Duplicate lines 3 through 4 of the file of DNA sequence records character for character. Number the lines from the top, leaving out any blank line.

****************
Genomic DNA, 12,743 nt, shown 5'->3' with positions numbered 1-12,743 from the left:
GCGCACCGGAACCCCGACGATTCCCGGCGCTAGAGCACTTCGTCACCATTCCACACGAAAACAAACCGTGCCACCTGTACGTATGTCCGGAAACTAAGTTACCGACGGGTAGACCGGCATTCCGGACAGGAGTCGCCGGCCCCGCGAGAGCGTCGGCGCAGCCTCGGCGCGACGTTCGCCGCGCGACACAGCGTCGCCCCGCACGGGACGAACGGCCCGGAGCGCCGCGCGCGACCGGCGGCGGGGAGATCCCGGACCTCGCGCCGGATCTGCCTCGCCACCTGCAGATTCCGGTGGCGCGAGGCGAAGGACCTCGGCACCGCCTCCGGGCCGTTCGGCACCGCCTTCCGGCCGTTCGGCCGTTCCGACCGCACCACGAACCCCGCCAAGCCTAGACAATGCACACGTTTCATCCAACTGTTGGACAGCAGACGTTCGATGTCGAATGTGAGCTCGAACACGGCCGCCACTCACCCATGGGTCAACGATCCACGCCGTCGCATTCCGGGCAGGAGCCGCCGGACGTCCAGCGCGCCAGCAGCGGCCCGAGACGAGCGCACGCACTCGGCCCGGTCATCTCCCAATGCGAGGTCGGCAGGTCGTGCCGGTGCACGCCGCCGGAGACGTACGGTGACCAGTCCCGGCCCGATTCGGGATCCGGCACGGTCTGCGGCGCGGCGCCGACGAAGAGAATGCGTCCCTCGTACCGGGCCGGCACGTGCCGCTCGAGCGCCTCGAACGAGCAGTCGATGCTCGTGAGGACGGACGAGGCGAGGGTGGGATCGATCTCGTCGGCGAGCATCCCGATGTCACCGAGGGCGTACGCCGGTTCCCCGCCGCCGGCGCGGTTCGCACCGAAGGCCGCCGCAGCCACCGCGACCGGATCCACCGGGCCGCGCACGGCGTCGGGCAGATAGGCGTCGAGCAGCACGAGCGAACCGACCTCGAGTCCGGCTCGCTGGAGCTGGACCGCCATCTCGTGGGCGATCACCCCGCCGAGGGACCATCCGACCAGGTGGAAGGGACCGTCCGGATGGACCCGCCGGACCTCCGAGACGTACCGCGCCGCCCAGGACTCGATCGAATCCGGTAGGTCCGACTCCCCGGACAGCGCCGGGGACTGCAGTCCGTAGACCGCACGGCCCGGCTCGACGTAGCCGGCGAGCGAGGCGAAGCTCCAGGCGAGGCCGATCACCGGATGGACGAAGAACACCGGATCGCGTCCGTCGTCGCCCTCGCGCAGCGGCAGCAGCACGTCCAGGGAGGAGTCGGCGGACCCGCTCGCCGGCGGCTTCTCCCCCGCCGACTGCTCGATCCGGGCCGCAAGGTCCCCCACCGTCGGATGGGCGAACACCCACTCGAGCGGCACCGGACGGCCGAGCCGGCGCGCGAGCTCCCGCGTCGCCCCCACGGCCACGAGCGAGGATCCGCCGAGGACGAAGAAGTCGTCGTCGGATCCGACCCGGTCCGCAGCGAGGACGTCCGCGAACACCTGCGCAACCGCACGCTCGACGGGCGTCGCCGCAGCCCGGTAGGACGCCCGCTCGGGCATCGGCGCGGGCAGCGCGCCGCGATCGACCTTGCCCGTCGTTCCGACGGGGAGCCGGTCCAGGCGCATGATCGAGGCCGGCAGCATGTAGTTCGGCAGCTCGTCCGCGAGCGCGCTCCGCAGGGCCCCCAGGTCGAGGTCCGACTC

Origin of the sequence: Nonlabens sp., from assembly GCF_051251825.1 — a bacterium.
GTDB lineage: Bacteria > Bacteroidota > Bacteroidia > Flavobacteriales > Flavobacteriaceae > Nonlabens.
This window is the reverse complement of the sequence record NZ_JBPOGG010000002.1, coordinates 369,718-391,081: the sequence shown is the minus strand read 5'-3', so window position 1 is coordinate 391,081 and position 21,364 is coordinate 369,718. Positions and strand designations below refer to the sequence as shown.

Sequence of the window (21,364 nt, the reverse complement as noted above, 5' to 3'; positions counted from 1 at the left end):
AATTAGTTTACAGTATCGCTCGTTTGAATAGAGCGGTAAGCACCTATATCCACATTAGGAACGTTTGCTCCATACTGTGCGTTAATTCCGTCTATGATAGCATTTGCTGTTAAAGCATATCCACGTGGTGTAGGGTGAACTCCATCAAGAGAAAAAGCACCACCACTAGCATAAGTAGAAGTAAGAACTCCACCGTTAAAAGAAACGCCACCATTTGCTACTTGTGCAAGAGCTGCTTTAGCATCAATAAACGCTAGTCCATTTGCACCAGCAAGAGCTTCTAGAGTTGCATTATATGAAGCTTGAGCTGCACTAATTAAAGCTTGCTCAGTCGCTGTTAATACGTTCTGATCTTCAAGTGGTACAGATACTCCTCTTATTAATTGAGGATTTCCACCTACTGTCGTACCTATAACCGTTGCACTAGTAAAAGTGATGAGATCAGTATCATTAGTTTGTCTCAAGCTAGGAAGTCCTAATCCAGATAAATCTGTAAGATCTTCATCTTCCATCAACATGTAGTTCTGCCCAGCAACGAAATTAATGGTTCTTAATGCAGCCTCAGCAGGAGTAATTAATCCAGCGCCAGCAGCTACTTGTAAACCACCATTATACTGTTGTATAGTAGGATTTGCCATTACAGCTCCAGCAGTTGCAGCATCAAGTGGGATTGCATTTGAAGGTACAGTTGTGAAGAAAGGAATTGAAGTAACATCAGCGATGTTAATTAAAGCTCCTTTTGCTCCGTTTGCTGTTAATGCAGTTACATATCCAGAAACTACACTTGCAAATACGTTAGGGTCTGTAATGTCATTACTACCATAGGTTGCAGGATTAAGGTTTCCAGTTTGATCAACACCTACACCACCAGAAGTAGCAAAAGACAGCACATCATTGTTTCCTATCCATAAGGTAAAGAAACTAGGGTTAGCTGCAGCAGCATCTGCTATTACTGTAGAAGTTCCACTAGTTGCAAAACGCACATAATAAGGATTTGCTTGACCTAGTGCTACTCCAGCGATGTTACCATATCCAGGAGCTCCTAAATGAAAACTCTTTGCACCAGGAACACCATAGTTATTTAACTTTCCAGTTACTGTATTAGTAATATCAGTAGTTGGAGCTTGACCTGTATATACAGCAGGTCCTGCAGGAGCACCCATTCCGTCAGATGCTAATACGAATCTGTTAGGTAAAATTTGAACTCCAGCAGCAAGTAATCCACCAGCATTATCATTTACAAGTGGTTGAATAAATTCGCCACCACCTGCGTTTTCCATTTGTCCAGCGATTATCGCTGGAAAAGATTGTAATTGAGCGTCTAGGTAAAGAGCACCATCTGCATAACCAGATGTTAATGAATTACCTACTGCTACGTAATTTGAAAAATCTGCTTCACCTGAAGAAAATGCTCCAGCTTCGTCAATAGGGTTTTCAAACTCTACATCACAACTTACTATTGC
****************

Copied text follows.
Origin of the sequence: Nonlabens sp., from assembly GCF_051251825.1 — a bacterium.
GTDB lineage: Bacteria > Bacteroidota > Bacteroidia > Flavobacteriales > Flavobacteriaceae > Nonlabens.